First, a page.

Chances are that you have interacted with a cookie consent solution, which is a popup that requests you to consent to the placement of cookies on your device. Cookies are small pieces of code that are placed on a user’s device that track the user for a variety of purposes such as security, authentication, advertising and analytics. In fact, multiple privacy laws require websites to have a cookie consent banner that provides individuals with a choice regarding cookies. If these privacy laws apply to you and your website collects cookies, then you will need to provide a cookie consent banner to your website’s visitors as well. You should be aware of the fact that failure to do so can lead to some heavy fines.
In this article, we will discuss some examples of cookie consent fines that have been issued to companies (both large and small) so that you can avoid the types of practices that have landed some companies in privacy hot water and hopefully avoid costly fines as well.
Cookie consent fines can usually be broken down into the following categories:
- Failing to provide a cookie consent banner;
- Placing cookies on a user’s device without their consent;
- Failing to obtain proper consent;
- Not providing individuals with the right to withdraw their consent; and
- Failure to provide individuals with appropriate information regarding cookies.
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Example 1: Yahoo fined €10 million for cookie consent violations
Our first example of cookie consent fines comes from the French Data Protection Authority, CNIL. CNIL fined Yahoo €10 million for the following reasons:
- CNIL found that approximately 20 advertising cookies were placed on the user’s device without consent. You must obtain express consent for the placement of advertising cookies on a user’s device; and
- CNIL found that Yahoo did not provide users with the ability to freely withdraw their consent. If a user wished to withdraw their consent to cookies, they were presented with a message stating that they would have to stop using the Yahoo Mail service. This practice violates the principle that refusal to consent or withdrawal of consent should not harm the user.
Example 2: Roularta Press Group fined €50,000 for cookie consent violations
Our second example of cookie consent fines comes from the Belgian Data Protection Authority. The DPA fined the company Roularta, which is a press group that manages two news websites for the following reasons:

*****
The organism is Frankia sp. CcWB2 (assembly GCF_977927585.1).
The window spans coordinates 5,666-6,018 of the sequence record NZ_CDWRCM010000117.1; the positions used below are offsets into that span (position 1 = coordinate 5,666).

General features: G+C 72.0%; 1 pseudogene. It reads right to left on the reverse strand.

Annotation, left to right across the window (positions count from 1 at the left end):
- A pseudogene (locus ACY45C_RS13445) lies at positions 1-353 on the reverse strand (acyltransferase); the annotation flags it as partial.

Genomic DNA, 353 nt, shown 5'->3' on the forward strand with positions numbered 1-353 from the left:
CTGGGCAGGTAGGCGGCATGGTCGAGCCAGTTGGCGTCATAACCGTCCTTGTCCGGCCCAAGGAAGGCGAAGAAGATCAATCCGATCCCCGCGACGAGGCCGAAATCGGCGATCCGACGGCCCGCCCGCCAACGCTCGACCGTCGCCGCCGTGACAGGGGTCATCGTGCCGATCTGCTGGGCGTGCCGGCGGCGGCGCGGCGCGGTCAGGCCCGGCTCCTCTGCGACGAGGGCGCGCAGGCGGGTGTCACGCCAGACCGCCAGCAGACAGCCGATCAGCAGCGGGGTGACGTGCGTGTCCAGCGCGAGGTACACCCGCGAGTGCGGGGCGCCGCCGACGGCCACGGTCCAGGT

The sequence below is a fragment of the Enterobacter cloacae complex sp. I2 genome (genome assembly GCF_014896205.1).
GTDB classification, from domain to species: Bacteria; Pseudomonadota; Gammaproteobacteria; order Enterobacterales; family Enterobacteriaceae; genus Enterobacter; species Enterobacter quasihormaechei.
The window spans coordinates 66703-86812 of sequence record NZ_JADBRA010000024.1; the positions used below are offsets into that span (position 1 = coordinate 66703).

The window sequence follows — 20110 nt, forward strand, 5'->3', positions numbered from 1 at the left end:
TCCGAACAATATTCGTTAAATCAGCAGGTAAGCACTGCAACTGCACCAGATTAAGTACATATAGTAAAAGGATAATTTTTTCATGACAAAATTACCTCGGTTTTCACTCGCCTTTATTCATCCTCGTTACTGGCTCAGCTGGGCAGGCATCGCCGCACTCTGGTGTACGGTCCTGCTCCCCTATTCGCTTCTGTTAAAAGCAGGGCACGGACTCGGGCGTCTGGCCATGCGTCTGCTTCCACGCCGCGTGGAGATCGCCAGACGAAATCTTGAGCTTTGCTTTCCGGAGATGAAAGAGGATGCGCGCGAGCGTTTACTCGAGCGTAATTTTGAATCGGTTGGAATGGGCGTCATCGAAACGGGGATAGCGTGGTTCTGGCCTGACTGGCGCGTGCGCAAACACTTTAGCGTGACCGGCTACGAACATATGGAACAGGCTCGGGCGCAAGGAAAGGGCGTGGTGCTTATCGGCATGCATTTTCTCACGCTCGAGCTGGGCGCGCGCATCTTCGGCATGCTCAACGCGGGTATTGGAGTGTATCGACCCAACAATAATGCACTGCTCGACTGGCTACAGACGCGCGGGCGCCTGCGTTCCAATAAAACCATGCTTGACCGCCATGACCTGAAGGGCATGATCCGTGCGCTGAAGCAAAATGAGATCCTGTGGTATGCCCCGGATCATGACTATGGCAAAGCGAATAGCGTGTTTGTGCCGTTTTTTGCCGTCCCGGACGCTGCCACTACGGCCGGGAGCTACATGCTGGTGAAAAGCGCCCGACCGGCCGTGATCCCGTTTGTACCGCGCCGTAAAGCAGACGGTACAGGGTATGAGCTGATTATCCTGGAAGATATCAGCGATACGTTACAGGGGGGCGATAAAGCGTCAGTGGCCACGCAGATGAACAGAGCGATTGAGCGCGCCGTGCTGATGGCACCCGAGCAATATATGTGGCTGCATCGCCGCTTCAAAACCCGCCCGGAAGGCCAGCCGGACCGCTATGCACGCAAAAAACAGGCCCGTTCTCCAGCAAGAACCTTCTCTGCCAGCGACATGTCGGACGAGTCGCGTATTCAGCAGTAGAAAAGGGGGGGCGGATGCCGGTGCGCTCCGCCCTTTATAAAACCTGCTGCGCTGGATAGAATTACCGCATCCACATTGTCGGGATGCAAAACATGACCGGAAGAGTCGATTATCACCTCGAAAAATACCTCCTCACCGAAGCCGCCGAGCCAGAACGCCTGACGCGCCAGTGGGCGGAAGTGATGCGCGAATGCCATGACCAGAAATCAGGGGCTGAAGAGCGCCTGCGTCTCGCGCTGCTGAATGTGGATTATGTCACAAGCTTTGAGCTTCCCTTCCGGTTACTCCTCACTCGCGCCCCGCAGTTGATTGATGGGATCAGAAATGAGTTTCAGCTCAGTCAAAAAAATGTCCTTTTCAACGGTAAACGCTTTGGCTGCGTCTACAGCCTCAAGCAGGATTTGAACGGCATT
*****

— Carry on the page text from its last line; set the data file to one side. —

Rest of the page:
- Around 60 cookies were placed by the websites on the user’s device without the prior consent of the user;
- The consent for the installation of cookies was pre-checked. Since a user must take an affirmative action to show consent (by, for example, checking a box), pre-checked boxes are not sufficient to demonstrate consent.
Example 3: Vueling fined €30,000 for not having a cookie consent banner
Example 4: TikTok fined €5 million for deceptive cookie consent
Example 5: Company fined €15,00 for cookie consent violations
In our fifth example of cookie consent fines, the Belgian DPA fined an anonymous company €15,000 for the following reasons:
Example 6: Two companies fined €20,000 and €30,000 for cookie consent violations
Our sixth example of cookie consent fines comes from Croatia, which fined two gambling and betting companies €20,000 and €30,000 for the following reasons:
- The companies did not provide information to their website users as there was no option to provide or withdraw consent separately for each type of cookie;
- The companies did not provide the purpose of the cookies nor the cookie storage period for each cookie placed on the user’s device.
Example 7: Sephora fined $1.2 million for failure to provide opt-out of sales option
Our seventh example of cookie consent fines comes from California where the California Attorney General fined cosmetics company Sephora $1.2 million. The fine stems from Sephora failing to inform consumers that their personal information would be sold and failing to provide users with the ability to opt out of sales of their personal information through their cookie consent banner.
Example 8: Microsoft fined $60 million for cookie practices
Our eight example of cookie consent fines comes from France’s CNIL, which fined Microsoft $60 million over the cookie consent practices of the search engine Bing. CNIL found that the company’s practices made it easier to accept cookies than to refuse them, which is in violation of multiple cookie consent laws. The design of the cookie consent banner was also found to be deceptive as acceptance was collected via a very prominent button, with no such equivalent button being made available for refusal of cookies. In addition, CNIL found that certain tracking cookies were placed on the user’s device without their consent.
As you can see from the above, multiple companies, both large and small have been fined for noncompliance with cookie consent laws. It is important that you check your cookie consent banner for the violations listed above to ensure that you are not similarly fined. If you do not currently have a cookie consent banner or if your cookie consent banner has any of the violations listed above, make sure to check out the Termageddon <> Usercentrics cookie consent solution.